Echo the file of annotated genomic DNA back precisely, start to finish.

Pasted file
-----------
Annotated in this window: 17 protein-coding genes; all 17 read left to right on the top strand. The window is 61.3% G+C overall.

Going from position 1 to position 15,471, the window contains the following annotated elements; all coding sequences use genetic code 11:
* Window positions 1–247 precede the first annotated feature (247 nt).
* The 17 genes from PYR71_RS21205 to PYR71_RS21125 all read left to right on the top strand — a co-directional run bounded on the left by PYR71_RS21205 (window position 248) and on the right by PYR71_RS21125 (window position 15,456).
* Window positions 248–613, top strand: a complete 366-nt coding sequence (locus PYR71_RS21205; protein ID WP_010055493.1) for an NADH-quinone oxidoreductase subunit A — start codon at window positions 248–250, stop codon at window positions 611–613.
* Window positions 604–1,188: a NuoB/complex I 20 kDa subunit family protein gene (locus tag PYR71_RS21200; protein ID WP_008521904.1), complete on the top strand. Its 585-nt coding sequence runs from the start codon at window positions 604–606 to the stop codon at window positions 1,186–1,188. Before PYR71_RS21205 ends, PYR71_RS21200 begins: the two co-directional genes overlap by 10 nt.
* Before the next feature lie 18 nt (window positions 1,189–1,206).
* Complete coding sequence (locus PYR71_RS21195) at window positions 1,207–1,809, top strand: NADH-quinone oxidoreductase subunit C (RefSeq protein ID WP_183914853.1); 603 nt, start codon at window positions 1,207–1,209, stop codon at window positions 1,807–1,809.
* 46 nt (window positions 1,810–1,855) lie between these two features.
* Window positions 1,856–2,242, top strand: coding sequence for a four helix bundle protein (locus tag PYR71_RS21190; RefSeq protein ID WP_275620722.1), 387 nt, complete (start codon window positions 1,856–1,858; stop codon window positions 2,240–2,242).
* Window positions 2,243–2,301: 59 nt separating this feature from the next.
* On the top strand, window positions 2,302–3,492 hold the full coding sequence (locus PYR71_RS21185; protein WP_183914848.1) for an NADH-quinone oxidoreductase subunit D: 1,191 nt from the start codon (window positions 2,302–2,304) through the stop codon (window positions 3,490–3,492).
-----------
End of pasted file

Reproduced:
Annotated in this window: 17 protein-coding genes; all 17 read left to right on the top strand. The window is 61.3% G+C overall.

Going from position 1 to position 15,471, the window contains the following annotated elements; all coding sequences use genetic code 11:
* Window positions 1–247 precede the first annotated feature (247 nt).
* The 17 genes from PYR71_RS21205 to PYR71_RS21125 all read left to right on the top strand — a co-directional run bounded on the left by PYR71_RS21205 (window position 248) and on the right by PYR71_RS21125 (window position 15,456).
* Window positions 248–613, top strand: a complete 366-nt coding sequence (locus PYR71_RS21205; protein ID WP_010055493.1) for an NADH-quinone oxidoreductase subunit A — start codon at window positions 248–250, stop codon at window positions 611–613.
* Window positions 604–1,188: a NuoB/complex I 20 kDa subunit family protein gene (locus tag PYR71_RS21200; protein ID WP_008521904.1), complete on the top strand. Its 585-nt coding sequence runs from the start codon at window positions 604–606 to the stop codon at window positions 1,186–1,188. Before PYR71_RS21205 ends, PYR71_RS21200 begins: the two co-directional genes overlap by 10 nt.
* Before the next feature lie 18 nt (window positions 1,189–1,206).
* Complete coding sequence (locus PYR71_RS21195) at window positions 1,207–1,809, top strand: NADH-quinone oxidoreductase subunit C (RefSeq protein ID WP_183914853.1); 603 nt, start codon at window positions 1,207–1,209, stop codon at window positions 1,807–1,809.
* 46 nt (window positions 1,810–1,855) lie between these two features.
* Window positions 1,856–2,242, top strand: coding sequence for a four helix bundle protein (locus tag PYR71_RS21190; RefSeq protein ID WP_275620722.1), 387 nt, complete (start codon window positions 1,856–1,858; stop codon window positions 2,240–2,242).
* Window positions 2,243–2,301: 59 nt separating this feature from the next.
* On the top strand, window positions 2,302–3,492 hold the full coding sequence (locus PYR71_RS21185; protein WP_183914848.1) for an NADH-quinone oxidoreductase subunit D: 1,191 nt from the start codon (window positions 2,302–2,304) through the stop codon (window positions 3,490–3,492).